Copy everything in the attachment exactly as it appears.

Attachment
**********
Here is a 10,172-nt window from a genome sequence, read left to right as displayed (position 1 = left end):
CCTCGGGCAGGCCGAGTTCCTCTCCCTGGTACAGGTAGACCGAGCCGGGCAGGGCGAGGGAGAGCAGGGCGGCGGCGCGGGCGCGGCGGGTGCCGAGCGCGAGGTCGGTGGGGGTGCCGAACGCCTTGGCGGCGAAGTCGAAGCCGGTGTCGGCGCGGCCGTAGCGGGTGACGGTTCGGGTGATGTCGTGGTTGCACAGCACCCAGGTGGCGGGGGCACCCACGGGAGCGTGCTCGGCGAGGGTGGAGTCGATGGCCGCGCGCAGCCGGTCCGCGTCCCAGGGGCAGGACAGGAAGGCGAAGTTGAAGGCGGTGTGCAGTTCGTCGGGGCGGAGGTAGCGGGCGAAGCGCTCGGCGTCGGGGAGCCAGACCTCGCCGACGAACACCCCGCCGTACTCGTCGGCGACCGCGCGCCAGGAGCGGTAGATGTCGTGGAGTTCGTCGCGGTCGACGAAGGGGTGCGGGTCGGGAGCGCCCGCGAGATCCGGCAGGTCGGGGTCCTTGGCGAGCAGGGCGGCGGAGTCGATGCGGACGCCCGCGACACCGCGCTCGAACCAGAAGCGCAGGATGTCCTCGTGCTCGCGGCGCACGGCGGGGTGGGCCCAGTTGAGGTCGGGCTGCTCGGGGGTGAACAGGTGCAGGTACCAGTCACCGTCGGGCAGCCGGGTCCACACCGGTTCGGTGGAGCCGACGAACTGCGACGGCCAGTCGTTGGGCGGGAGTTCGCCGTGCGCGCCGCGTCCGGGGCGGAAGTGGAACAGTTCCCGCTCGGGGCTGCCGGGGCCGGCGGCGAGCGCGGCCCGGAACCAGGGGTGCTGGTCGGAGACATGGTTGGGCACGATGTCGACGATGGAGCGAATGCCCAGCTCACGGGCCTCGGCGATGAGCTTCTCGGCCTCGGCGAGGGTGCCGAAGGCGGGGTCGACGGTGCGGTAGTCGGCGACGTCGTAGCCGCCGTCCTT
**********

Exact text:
Here is a 10,172-nt window from a genome sequence, read left to right as displayed (position 1 = left end):
CCTCGGGCAGGCCGAGTTCCTCTCCCTGGTACAGGTAGACCGAGCCGGGCAGGGCGAGGGAGAGCAGGGCGGCGGCGCGGGCGCGGCGGGTGCCGAGCGCGAGGTCGGTGGGGGTGCCGAACGCCTTGGCGGCGAAGTCGAAGCCGGTGTCGGCGCGGCCGTAGCGGGTGACGGTTCGGGTGATGTCGTGGTTGCACAGCACCCAGGTGGCGGGGGCACCCACGGGAGCGTGCTCGGCGAGGGTGGAGTCGATGGCCGCGCGCAGCCGGTCCGCGTCCCAGGGGCAGGACAGGAAGGCGAAGTTGAAGGCGGTGTGCAGTTCGTCGGGGCGGAGGTAGCGGGCGAAGCGCTCGGCGTCGGGGAGCCAGACCTCGCCGACGAACACCCCGCCGTACTCGTCGGCGACCGCGCGCCAGGAGCGGTAGATGTCGTGGAGTTCGTCGCGGTCGACGAAGGGGTGCGGGTCGGGAGCGCCCGCGAGATCCGGCAGGTCGGGGTCCTTGGCGAGCAGGGCGGCGGAGTCGATGCGGACGCCCGCGACACCGCGCTCGAACCAGAAGCGCAGGATGTCCTCGTGCTCGCGGCGCACGGCGGGGTGGGCCCAGTTGAGGTCGGGCTGCTCGGGGGTGAACAGGTGCAGGTACCAGTCACCGTCGGGCAGCCGGGTCCACACCGGTTCGGTGGAGCCGACGAACTGCGACGGCCAGTCGTTGGGCGGGAGTTCGCCGTGCGCGCCGCGTCCGGGGCGGAAGTGGAACAGTTCCCGCTCGGGGCTGCCGGGGCCGGCGGCGAGCGCGGCCCGGAACCAGGGGTGCTGGTCGGAGACATGGTTGGGCACGATGTCGACGATGGAGCGAATGCCCAGCTCACGGGCCTCGGCGATGAGCTTCTCGGCCTCGGCGAGGGTGCCGAAGGCGGGGTCGACGGTGCGGTAGTCGGCGACGTCGTAGCCGCCGTCCTT